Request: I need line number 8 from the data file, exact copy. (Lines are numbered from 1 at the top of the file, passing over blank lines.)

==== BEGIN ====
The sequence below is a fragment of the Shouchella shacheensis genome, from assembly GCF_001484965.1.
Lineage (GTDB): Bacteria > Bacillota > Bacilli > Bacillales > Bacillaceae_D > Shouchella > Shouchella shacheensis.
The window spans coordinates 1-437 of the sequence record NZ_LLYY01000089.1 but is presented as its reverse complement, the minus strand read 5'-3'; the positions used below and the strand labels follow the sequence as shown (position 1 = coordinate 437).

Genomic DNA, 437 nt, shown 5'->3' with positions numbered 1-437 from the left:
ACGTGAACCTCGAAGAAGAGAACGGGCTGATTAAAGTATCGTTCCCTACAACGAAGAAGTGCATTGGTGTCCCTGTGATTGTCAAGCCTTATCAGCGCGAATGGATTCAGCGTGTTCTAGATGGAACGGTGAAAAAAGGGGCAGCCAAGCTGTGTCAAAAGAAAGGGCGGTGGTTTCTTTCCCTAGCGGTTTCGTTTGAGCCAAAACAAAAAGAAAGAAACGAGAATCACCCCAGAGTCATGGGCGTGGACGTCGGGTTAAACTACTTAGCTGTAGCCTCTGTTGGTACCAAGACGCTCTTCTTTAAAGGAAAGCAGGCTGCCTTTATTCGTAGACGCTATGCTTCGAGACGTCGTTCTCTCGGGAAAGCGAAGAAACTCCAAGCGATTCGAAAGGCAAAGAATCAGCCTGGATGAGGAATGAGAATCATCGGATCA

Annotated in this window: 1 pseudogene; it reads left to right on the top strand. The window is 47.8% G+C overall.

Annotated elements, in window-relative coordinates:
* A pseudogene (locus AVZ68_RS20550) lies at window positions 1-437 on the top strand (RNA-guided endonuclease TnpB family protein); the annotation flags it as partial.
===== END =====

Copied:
* A pseudogene (locus AVZ68_RS20550) lies at window positions 1-437 on the top strand (RNA-guided endonuclease TnpB family protein); the annotation flags it as partial.